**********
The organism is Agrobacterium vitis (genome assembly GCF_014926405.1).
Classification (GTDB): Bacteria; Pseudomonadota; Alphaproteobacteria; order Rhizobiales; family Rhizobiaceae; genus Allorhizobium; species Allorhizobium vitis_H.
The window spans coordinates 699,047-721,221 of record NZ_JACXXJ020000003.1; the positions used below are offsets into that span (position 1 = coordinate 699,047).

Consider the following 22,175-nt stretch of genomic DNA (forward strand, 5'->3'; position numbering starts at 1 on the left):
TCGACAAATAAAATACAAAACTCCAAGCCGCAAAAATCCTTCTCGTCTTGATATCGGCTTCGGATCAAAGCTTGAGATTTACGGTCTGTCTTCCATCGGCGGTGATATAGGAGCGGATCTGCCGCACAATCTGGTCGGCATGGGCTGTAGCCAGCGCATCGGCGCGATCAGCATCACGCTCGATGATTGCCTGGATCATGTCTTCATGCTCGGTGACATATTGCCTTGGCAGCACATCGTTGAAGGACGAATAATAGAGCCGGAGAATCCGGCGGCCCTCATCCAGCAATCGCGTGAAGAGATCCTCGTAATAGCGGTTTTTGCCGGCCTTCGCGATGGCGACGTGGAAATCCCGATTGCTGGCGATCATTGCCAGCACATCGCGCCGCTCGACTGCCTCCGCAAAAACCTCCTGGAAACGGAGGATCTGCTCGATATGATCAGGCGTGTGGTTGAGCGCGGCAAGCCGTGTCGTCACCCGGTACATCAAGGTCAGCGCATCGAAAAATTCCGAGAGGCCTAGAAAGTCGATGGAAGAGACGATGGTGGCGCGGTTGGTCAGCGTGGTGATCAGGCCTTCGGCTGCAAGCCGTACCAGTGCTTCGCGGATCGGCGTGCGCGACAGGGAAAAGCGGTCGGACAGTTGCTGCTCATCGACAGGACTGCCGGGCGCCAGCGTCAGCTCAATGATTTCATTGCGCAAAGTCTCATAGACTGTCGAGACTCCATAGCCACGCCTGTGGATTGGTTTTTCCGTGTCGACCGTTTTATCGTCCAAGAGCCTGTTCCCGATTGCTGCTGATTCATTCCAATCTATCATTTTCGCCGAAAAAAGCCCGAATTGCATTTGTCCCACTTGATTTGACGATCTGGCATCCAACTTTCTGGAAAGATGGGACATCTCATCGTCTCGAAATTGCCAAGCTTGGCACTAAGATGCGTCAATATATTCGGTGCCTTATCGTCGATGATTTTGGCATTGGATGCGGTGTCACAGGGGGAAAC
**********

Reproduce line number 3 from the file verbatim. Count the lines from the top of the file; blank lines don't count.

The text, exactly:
The window spans coordinates 699,047-721,221 of record NZ_JACXXJ020000003.1; the positions used below are offsets into that span (position 1 = coordinate 699,047).